Published on November 10th, 2011 | by Jeremy Bloom


EPA links fracking to contamination of Wyoming aquifer

Tapwater that's so contaminated by fracking it catches fire

This tapwater is so contaminated by fracking chemicals it catches fire

For years, the gas industry has denied there could be any possible link between hydrolic fracturing – aka fracking – and contamination of underground aquifers used by millions of Americans for drinking water and agricultural irrigation.

But a study released today has found just that – a pretty definitive link between fracking and the extensive contamination of an aquifer in Wyoming.

Here’s what they found, as reported in ProPublica:

  • Chemical compounds consistent with those produced from drilling processes, including one — a solvent called 2-Butoxyethanol (2-BE) — widely used in the process of hydraulic fracturing.
  • The agency said it had not found contaminants such as nitrates and fertilizers that would have signaled that agricultural activities were to blame.
  • The wells also contained benzene at 50 times the level that is considered safe for people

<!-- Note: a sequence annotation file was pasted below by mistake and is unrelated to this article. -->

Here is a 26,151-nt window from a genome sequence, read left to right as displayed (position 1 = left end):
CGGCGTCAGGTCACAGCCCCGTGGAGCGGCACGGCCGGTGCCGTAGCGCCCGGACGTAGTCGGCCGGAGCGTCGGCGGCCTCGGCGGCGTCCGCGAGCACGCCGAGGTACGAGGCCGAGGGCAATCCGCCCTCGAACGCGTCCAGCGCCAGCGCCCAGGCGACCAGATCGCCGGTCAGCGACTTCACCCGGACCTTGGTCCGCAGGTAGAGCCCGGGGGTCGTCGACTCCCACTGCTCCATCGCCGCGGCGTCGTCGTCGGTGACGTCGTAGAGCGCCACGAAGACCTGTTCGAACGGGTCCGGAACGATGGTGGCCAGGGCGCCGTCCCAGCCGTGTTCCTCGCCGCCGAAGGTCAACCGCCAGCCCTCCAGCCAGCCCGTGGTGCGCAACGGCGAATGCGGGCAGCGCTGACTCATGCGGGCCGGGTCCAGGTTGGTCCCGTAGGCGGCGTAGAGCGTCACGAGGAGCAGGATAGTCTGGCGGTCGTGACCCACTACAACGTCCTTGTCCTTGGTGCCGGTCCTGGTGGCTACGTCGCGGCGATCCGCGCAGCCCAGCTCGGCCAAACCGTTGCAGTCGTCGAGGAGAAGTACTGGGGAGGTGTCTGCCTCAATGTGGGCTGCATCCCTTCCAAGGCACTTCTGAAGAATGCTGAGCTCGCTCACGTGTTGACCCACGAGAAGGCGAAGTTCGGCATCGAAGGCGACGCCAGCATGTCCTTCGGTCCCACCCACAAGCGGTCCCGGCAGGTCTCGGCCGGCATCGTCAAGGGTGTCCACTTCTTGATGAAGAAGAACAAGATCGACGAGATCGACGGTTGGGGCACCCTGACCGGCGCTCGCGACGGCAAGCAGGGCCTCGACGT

• They also contained phenols — another dangerous human carcinogen — acetone, toluene, naphthalene and traces of diesel fuel.
  • The EPA said the water samples were saturated with methane gas that matched the deep layers of natural gas being drilled for energy. The gas did not match the shallower methane that the gas industry says is naturally occurring in water, a signal that the contamination was related to drilling and was less likely to have come from drilling waste spilled above ground.
The area around the town of Pavillion, Wyoming, has been extensively drilled for natural gas, with lots of fracking taking place over the past 20 years.
Residents had complained about foul water and health problems for years. This is a good first step toward getting some serious regulation of fracking before they destroy extensive areas of Pennsylvania, New York, Texas, Oklahoma, Arkansas and North Dakota, as well as other states.

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About the Author

Jeremy Bloom is the Editor of RedGreenAndBlue. He lives in Los Angeles, where he combines his passion for the environment with his passion for film, and is working on making the world a better place.

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